Monday, November 24, 2014
Just as the forests seem to creep up out nowhere, they disappeared, and barren rock formations rippled across the landscape. Some of the striations twisted like rope and folded like fabric, incredible that such a hard, immovable substance could become plastic.
Just as we were marvelling at the scenery and discussing the ease of driving in this region, we hit a massive construction project, and the road was swallowed by dust.
Sunday, November 23, 2014
As is so very often the case, you can find food in the unlikeliest of places in Turkey. People are quite entrepreneurial here, and on the side of a lonely stretch of road near some dam, a cheery moustachioed man was boiling up corn on the cob on a stove that looked homemade. His make-shift café clung precariously to the side of the cliff, and he had somehow diverted a small stream into a kitchen tap with an actual sink. We squeezed our car against the guardrail, climbed over it, and sat down at a tiny table for some corn and mountain stream çay.
As the landscape changed from wide grassland to green forest, a little river began to run parallel to the road, and we couldn't resist leaving the car on the side of the road to investigate.
I waded into the river, the water wrapping around my thighs. Balancing carefully on the slippery rocks, I untied the sweaty handkerchief that hid my dirty hair, and soaked my head in the cool water. As I watched the current carry my hands away like the branches of green that grew within it, I was overcome by a feeling of peace. Road trips have a funny way of teasing out all the things your brain buries during the routine of daily life. There had been so many conflicts, questions, and realisations running through my head, but now... now, the sight of an electric blue dragonfly gently bobbing up and down while clinging the water milfoil was all there was.
There was this fine frog too.
Among the many ruins of churches stand the remnants of the Seljuk Ebul Menuçehr Camii, the first mosque built in Anatolia. The shade inside was a welcome retreat from the relentless sun, where several crag martins darted in and out in a blur.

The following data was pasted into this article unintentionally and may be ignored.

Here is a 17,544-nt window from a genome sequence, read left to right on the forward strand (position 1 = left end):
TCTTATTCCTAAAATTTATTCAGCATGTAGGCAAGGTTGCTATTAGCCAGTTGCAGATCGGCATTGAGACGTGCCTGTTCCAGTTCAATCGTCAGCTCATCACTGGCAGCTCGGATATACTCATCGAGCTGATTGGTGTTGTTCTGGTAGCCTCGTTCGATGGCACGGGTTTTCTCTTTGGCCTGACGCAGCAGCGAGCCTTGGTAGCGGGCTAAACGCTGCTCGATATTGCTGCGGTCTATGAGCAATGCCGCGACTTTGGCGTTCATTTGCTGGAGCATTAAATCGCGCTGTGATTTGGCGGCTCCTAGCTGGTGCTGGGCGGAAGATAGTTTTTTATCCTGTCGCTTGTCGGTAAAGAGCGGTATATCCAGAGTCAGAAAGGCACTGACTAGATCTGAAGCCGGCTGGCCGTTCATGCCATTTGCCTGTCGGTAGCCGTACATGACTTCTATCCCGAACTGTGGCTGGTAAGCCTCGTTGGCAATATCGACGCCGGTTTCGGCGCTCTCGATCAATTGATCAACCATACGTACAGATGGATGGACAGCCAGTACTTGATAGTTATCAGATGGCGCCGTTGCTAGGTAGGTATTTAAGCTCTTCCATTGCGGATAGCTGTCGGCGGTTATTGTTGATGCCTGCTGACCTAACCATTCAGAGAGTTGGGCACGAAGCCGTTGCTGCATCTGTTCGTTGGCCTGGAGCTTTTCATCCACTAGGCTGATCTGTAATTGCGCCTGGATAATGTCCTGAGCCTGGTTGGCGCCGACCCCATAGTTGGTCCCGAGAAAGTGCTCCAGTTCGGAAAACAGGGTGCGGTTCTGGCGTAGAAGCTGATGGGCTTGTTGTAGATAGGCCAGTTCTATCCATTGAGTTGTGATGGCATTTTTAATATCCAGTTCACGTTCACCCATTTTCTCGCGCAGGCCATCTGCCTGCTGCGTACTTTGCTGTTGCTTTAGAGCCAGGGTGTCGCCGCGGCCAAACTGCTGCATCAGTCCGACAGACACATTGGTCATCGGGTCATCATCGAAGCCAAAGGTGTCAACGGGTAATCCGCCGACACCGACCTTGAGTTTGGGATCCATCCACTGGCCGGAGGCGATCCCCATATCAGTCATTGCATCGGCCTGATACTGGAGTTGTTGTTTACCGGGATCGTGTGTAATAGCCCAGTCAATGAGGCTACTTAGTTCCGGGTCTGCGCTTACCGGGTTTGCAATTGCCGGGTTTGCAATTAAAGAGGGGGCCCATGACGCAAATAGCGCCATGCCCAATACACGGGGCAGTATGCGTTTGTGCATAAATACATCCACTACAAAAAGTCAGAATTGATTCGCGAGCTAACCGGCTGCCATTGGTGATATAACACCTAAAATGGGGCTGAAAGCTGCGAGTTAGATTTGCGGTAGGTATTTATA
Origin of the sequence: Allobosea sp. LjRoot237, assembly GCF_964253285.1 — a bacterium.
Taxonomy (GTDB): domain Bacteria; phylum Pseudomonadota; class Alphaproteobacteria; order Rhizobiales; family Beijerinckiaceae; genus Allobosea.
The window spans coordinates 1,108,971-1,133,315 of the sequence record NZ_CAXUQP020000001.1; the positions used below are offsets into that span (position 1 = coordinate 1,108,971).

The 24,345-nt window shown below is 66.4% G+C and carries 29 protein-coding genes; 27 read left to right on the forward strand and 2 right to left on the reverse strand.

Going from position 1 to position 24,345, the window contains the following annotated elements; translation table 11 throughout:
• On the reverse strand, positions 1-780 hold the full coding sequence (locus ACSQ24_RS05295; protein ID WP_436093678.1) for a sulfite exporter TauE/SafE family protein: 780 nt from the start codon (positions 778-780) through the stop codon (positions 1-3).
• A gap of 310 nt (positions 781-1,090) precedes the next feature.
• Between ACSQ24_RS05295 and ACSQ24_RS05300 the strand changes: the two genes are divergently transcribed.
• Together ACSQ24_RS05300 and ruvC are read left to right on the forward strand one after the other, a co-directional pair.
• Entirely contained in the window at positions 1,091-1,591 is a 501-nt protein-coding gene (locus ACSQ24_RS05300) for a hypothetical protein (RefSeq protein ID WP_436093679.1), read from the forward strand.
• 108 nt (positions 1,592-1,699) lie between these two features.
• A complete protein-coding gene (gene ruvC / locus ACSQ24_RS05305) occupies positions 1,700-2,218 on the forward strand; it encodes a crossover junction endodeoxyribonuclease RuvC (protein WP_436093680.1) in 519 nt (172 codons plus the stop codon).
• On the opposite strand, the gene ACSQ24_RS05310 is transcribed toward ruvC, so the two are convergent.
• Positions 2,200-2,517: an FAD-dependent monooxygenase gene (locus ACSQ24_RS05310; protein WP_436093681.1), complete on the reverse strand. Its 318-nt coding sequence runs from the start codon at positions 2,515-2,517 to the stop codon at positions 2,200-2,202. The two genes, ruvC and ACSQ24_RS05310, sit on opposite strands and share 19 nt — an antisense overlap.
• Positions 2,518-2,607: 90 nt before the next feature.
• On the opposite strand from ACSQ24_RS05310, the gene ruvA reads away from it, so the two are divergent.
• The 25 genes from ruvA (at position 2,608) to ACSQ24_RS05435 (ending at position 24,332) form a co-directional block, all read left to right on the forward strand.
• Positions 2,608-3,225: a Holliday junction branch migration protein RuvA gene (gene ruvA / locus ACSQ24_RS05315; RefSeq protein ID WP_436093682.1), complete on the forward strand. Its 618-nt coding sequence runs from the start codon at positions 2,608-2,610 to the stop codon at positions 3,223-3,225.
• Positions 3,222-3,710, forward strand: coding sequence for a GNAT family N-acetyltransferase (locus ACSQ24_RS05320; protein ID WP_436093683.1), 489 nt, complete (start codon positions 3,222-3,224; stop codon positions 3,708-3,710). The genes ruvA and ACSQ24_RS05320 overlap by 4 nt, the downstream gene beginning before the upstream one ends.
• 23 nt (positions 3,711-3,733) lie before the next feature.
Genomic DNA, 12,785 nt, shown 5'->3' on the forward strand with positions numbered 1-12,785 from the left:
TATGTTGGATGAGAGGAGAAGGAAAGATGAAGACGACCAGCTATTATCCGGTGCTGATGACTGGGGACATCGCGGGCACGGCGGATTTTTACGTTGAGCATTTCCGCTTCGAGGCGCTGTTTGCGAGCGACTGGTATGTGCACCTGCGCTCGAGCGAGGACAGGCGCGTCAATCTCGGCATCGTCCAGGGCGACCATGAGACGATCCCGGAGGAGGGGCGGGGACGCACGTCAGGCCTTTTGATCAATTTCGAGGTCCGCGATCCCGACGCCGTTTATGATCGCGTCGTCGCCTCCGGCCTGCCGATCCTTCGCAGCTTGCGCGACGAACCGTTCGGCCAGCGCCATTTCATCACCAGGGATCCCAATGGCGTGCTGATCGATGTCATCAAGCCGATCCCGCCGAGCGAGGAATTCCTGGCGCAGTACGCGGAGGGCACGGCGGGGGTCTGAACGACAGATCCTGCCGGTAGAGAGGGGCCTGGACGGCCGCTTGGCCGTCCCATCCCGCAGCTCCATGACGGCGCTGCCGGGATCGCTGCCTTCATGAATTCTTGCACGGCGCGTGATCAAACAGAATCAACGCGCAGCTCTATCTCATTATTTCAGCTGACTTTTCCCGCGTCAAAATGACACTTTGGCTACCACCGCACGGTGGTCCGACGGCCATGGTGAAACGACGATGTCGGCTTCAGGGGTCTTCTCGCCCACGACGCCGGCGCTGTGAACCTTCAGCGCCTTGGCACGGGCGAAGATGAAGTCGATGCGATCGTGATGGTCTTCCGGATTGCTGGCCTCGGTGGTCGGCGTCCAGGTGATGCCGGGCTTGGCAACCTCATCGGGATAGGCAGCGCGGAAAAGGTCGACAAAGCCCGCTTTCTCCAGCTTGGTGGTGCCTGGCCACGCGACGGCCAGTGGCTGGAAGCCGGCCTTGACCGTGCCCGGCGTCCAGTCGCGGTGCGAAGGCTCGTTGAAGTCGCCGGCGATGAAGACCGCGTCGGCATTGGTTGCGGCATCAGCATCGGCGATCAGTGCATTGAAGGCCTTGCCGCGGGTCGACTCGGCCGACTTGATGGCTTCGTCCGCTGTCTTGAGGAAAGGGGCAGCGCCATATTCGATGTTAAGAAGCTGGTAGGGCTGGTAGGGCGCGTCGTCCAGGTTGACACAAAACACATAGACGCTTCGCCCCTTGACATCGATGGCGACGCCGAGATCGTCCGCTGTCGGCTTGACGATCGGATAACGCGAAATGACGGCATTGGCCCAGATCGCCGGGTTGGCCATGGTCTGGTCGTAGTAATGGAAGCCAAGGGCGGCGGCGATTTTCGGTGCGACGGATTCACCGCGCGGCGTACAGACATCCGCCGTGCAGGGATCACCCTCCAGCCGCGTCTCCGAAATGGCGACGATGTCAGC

From its row of elegant pointed arch windows, you can see Armenia, just across the valley.
Saturday, November 22, 2014
On the edge of the border between Turkey and Armenia, an ancient city once said to house a thousand churches, crumbles into the earth. As Ani was situated on important trade routes, the prosperous city passed through the hands of the Armenians, Byzantines, Ottomans, Kurds, Georgians, and Russians, until it fell into decline in the 14th century. Even though Ani was an Armenian capitol, I was unable to find one sign that mentioned the word 'Armenian'.
The sun burned, and the air was still.
As the time we had carved out for The Great Anatolian Road Trip was running short, we realised that Kars would have to be a stop to get some sleep and get going. The images of a bleak and melancholic town were written in my head by Orhan Pamuk from his novel Snow, and I expected to find a poetic greyness about Kars. Instead, the town was quite pleasant and seemed like any other town, were it not for the occasional linear touches of Russian architecture. I think I imagined it on a hill or something, and a bit more run down. After spending the night in a quirky hotel and marveling at its mournful receptionist in his old-fashioned navy blue blazer, ruby ring, and tragic black brows— a character made for a Wes Anderson film— we bought some honey, and headed for the ruins of Ani.
As the sun began to make its descent on the way to Kars, somewhere in the middle of fields and hills, we were distracted a large flock of small birds. Flashes of pale pink sent us on a U-turn back to a small side road where the birds were gathering.
Once, in Portugal, Pedro and I visited a roundabout in Peniche where there were rumours of a single Rosy Starling among a flock of Spotted Starlings— a big draw for birders in the area. We examined every group of little dark birds for the one pink and black one, but without success. Reports of sightings of the unusual bird awakened an envy within us, but now, somewhere between Ağrı and Kars, that envy melted away.
There were around two hundred beautiful Rosies. It was one of those moments in life that can only be described as magical, and I wish I had a better camera to really capture it, but these photos will do well enough to bring me back.